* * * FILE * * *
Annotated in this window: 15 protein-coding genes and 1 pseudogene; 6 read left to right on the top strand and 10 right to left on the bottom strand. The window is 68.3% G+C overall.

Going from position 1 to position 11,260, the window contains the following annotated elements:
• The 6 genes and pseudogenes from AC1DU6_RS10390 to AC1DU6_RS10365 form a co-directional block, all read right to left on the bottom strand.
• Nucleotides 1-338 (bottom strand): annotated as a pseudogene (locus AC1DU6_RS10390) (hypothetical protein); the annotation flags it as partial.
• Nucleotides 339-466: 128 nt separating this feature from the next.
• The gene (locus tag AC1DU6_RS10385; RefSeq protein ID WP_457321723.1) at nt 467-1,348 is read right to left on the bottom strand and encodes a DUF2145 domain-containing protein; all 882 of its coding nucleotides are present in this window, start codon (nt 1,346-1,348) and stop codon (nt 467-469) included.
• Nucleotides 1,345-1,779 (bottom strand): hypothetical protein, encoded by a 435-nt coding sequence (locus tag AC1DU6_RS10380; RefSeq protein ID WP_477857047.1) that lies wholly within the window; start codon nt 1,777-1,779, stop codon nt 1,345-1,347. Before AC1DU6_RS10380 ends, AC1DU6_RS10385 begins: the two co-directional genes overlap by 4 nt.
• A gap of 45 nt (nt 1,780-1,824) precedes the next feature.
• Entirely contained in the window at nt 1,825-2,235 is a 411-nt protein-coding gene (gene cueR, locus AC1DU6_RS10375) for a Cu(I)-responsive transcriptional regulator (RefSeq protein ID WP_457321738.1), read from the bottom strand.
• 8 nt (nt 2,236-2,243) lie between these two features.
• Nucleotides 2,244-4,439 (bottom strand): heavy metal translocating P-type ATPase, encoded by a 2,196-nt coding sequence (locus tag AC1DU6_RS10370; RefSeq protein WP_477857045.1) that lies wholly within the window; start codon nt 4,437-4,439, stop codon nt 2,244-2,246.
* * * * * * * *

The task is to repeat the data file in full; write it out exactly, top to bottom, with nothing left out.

Annotated in this window: 15 protein-coding genes and 1 pseudogene; 6 read left to right on the top strand and 10 right to left on the bottom strand. The window is 68.3% G+C overall.

Going from position 1 to position 11,260, the window contains the following annotated elements:
• The 6 genes and pseudogenes from AC1DU6_RS10390 to AC1DU6_RS10365 form a co-directional block, all read right to left on the bottom strand.
• Nucleotides 1-338 (bottom strand): annotated as a pseudogene (locus AC1DU6_RS10390) (hypothetical protein); the annotation flags it as partial.
• Nucleotides 339-466: 128 nt separating this feature from the next.
• The gene (locus tag AC1DU6_RS10385; RefSeq protein ID WP_457321723.1) at nt 467-1,348 is read right to left on the bottom strand and encodes a DUF2145 domain-containing protein; all 882 of its coding nucleotides are present in this window, start codon (nt 1,346-1,348) and stop codon (nt 467-469) included.
• Nucleotides 1,345-1,779 (bottom strand): hypothetical protein, encoded by a 435-nt coding sequence (locus tag AC1DU6_RS10380; RefSeq protein ID WP_477857047.1) that lies wholly within the window; start codon nt 1,777-1,779, stop codon nt 1,345-1,347. Before AC1DU6_RS10380 ends, AC1DU6_RS10385 begins: the two co-directional genes overlap by 4 nt.
• A gap of 45 nt (nt 1,780-1,824) precedes the next feature.
• Entirely contained in the window at nt 1,825-2,235 is a 411-nt protein-coding gene (gene cueR, locus AC1DU6_RS10375) for a Cu(I)-responsive transcriptional regulator (RefSeq protein ID WP_457321738.1), read from the bottom strand.
• 8 nt (nt 2,236-2,243) lie between these two features.
• Nucleotides 2,244-4,439 (bottom strand): heavy metal translocating P-type ATPase, encoded by a 2,196-nt coding sequence (locus tag AC1DU6_RS10370; RefSeq protein WP_477857045.1) that lies wholly within the window; start codon nt 4,437-4,439, stop codon nt 2,244-2,246.